Despite law’s defeat, women fight on for abortion rights in Argentina
By Kathleen Durkin
posted on August 26, 2018
Women in Argentina may have lost a vote for the right to abortion on Aug. 9, but they are undaunted. They are not intimidated or afraid. They are angry. They are determined. They are optimistic. With renewed energy, they say they will keep on organizing until they win this fundamental right.
The current struggle is for legalization of elective abortions up to the 14th week of pregnancy; 62 percent of the population supports reform. The lower house of the Argentinian Congress had passed such a law on June 14, in response to the mass movement. However, the more conservative Senate narrowly defeated legalization on Aug. 9 with a 38-31 vote; two senators abstained. The majority of “no” votes were cast by men over the age of 50.
Report: Timlin helped cover up rape, abortion
August 14, 2018
By Brigid Edmunds-Lawrence
Among the reams of damning accusations against Pennsylvania clerics that Attorney General Josh Shapiro highlighted Tuesday, one incident involving a longtime Scranton bishop stood out.
In the 1980s, then-Bishop James C. Timlin helped cover up an allegation that a priest had raped a 17-year-old girl in Luzerne County and procured an abortion for her, according to the report.
Ireland’s Feminists Lost the Abortion Argument in ’83. This Time We Can Win.
By Susan Mckay
May 5, 2018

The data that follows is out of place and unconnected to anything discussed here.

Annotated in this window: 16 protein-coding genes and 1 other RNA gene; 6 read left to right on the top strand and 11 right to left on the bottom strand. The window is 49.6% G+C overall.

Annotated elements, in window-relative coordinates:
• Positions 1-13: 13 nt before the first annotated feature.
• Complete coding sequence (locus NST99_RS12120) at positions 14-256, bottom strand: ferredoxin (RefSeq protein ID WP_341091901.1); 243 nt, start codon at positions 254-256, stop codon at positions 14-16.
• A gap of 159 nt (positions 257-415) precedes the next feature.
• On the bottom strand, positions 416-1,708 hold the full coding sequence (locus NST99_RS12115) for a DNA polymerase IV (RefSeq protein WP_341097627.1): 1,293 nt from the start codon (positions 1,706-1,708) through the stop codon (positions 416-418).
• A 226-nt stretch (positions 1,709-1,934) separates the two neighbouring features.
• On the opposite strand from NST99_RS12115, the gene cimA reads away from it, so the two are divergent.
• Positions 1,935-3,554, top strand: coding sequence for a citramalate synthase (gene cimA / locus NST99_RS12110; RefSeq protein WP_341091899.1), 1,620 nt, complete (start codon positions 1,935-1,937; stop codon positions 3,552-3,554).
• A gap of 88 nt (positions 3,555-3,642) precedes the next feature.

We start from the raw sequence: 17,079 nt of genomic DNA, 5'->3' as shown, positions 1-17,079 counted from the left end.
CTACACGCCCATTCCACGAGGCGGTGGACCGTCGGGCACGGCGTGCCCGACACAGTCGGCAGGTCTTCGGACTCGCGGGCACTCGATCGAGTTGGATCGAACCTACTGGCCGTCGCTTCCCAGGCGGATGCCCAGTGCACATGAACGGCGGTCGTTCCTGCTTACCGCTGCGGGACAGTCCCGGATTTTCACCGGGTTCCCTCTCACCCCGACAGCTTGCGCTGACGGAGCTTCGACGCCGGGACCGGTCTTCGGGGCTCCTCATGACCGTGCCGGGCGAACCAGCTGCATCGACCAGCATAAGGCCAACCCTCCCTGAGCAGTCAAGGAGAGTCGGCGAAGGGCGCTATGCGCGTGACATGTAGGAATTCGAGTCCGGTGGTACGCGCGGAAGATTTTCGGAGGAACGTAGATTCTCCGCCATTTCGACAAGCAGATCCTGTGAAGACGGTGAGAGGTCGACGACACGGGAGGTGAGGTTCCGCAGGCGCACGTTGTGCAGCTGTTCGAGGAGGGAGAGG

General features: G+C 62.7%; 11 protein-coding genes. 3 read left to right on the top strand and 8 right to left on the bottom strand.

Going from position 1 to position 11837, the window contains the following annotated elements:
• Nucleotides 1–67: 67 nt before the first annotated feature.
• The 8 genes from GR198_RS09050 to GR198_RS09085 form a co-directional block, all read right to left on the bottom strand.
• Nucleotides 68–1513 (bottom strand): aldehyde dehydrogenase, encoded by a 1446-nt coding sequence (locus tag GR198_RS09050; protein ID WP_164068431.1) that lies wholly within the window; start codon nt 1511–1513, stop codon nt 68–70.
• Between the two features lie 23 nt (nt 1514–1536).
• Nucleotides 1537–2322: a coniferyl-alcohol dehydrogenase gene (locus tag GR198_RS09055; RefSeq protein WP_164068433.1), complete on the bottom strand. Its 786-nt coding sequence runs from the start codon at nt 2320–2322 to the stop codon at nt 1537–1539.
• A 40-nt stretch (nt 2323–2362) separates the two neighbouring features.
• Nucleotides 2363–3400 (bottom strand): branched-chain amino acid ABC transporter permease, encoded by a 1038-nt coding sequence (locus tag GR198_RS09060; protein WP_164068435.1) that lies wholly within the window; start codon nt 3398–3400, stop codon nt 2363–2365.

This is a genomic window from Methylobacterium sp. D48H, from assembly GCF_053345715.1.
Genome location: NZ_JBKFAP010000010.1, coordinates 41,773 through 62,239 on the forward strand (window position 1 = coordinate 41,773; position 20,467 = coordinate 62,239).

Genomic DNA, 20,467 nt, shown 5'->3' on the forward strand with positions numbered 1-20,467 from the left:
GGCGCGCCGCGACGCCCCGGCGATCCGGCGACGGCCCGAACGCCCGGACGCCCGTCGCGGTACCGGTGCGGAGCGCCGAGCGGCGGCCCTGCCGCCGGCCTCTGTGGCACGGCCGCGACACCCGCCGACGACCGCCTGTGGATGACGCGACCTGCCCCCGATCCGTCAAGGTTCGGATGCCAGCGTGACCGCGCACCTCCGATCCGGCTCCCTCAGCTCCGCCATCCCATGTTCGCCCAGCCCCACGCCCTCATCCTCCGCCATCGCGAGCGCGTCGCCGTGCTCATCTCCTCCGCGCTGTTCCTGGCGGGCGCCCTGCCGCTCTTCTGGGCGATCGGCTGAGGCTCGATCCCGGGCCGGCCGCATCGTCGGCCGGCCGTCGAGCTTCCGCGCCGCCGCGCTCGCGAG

DUBLIN — In 1983 the Irish people voted to give a fertilized egg the same right to life as the woman who carries it. Feminists tried to stop it. We argued that crisis pregnancies were a reality of women’s lives and that we needed the right to choose how to deal with them. We said that the constitutional amendment on the ballot, which made abortion illegal unless the mother’s life is in danger, would harm women. We marched and chanted “Get your rosaries off our ovaries.” A Catholic bishop pronounced that the most dangerous place for a baby was in a woman’s womb.
We lost, overwhelmingly. But Ireland has changed. On May 25, the Irish people will vote on whether to repeal the Eighth Amendment. This time I think we can win.
Will the Tuam Babies Scandal Ignite an Investigation into Church-State Relations in Ireland?
by Julia Canney • 17 March 2017
In 2012 amateur historian Catherine Corless began investigating the abandoned Bon Secours Mother and Baby Home in Tuam, County Galway, Ireland. Disconcerted by the lack of media attention given to her finding that 796 babies had died there in the span of thirty-six years, Corless began the painstaking journey to discover the truth of what happened under the eyes of the Bon Secours nuns. Her work led to the creation of the Commission of Investigation into Mother and Baby Homes, which has come under increased scrutiny in the past weeks with the discovery of what’s been reported as “significant quantities of human remains” buried in septic tanks on the grounds of the home for unwed mothers and their children operated by Catholic nuns from 1922 to 1961. Despite the fact that the Irish government has held the outrageously high death registers of the home since 2011, the excavation process was only begun by the Commission of Investigation in November of last year, leaving many stakeholders wondering: Why this inhumane delay in justice?
Continued at source: The Humanist: https://thehumanist.com/commentary/will-tuam-babies-scandal-ignite-investigation-church-state-relations-ireland